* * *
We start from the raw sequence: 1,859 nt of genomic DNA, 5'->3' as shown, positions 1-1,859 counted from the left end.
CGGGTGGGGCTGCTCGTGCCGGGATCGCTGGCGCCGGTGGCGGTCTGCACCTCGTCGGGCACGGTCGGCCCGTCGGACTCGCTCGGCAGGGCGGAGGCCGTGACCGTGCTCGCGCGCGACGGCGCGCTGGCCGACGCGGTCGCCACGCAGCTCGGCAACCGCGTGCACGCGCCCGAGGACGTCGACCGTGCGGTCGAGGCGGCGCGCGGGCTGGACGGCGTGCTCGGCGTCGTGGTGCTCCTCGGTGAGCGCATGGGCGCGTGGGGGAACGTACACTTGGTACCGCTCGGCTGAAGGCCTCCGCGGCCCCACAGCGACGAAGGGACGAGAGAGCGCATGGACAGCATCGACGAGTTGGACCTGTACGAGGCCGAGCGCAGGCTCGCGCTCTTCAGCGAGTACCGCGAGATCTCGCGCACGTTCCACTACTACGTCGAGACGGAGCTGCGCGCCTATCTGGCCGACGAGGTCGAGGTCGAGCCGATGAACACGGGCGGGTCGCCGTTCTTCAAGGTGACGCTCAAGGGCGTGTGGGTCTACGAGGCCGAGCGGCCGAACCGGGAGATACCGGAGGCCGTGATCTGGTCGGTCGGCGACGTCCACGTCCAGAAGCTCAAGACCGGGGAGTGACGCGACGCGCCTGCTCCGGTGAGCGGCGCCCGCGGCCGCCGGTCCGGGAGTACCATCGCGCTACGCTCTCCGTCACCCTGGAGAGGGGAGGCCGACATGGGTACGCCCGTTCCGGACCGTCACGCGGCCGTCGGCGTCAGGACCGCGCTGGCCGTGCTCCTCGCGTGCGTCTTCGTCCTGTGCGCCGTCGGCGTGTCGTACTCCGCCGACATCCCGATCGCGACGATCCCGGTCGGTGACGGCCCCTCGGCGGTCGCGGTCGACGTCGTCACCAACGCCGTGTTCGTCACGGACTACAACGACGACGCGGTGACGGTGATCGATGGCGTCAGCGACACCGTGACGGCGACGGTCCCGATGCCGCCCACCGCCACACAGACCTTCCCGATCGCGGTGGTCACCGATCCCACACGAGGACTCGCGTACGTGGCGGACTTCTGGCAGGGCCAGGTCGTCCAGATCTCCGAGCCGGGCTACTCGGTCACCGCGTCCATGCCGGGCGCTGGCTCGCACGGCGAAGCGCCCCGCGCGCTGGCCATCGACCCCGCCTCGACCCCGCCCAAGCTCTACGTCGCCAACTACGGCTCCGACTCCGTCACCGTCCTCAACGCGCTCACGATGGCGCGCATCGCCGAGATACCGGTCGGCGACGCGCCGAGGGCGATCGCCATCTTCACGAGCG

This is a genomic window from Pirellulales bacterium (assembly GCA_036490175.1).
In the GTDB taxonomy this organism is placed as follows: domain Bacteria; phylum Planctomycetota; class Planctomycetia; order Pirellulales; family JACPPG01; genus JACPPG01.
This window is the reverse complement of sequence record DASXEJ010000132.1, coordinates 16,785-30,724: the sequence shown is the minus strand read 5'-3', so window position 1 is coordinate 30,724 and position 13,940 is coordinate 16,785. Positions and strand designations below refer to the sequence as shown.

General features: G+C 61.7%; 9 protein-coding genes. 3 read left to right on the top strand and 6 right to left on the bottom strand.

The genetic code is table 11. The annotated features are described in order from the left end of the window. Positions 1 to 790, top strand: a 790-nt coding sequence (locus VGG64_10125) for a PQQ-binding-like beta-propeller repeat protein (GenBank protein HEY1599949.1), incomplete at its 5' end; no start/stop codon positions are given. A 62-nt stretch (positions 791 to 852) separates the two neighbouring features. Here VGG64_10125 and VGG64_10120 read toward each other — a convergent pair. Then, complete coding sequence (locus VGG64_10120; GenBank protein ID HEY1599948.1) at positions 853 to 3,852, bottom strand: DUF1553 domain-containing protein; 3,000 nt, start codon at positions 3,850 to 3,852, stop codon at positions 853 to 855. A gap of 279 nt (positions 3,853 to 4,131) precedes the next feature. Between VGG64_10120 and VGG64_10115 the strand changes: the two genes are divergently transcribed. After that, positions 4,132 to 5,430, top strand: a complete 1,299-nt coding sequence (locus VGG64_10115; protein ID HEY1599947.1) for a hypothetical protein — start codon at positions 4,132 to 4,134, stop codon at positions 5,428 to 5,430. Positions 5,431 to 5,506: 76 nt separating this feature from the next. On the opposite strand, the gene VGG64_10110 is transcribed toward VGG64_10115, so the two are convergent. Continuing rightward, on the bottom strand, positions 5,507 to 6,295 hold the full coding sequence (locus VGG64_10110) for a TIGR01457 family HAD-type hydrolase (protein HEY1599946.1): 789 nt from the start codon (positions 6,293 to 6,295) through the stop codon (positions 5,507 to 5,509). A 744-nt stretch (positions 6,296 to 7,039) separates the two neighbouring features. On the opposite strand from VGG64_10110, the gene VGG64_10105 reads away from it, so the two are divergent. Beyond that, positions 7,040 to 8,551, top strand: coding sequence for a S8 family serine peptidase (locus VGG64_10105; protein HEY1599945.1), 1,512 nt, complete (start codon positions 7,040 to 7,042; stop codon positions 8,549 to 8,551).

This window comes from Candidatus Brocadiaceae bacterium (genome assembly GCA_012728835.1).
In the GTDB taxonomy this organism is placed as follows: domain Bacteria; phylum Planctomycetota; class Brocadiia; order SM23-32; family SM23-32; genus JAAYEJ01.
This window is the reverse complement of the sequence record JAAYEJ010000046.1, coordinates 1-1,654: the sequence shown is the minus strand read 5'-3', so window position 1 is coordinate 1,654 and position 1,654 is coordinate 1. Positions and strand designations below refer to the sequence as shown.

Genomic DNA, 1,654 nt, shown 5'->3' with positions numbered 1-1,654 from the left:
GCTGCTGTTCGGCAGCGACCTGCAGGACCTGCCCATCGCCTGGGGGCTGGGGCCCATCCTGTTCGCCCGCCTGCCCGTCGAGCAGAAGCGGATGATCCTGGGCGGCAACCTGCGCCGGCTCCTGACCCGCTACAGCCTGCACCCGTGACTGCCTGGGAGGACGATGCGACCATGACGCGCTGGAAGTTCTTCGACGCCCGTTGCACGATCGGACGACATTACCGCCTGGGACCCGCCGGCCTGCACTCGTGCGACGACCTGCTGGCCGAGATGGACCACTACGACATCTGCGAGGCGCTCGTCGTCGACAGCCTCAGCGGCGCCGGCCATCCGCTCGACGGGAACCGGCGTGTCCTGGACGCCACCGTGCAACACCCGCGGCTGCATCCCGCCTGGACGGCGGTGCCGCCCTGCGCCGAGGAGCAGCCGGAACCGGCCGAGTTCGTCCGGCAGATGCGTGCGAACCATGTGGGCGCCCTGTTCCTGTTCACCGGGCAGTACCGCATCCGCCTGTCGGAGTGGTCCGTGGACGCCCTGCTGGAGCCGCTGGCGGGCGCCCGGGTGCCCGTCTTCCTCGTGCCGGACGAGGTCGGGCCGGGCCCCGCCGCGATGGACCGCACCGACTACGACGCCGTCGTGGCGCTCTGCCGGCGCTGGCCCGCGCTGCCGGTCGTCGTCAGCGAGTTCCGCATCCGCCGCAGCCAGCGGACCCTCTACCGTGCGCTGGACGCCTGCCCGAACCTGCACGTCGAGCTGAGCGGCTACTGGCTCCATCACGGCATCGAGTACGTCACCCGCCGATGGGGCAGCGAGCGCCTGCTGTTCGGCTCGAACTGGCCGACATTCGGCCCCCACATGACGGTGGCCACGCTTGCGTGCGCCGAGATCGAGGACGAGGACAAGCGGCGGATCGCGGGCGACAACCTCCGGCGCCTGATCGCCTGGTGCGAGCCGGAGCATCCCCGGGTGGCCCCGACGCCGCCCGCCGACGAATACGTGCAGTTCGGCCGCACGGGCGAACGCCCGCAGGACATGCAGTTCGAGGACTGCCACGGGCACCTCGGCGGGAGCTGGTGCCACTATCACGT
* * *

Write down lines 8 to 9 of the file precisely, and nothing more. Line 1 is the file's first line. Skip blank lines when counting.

This window comes from Candidatus Brocadiaceae bacterium (genome assembly GCA_012728835.1).
In the GTDB taxonomy this organism is placed as follows: domain Bacteria; phylum Planctomycetota; class Brocadiia; order SM23-32; family SM23-32; genus JAAYEJ01.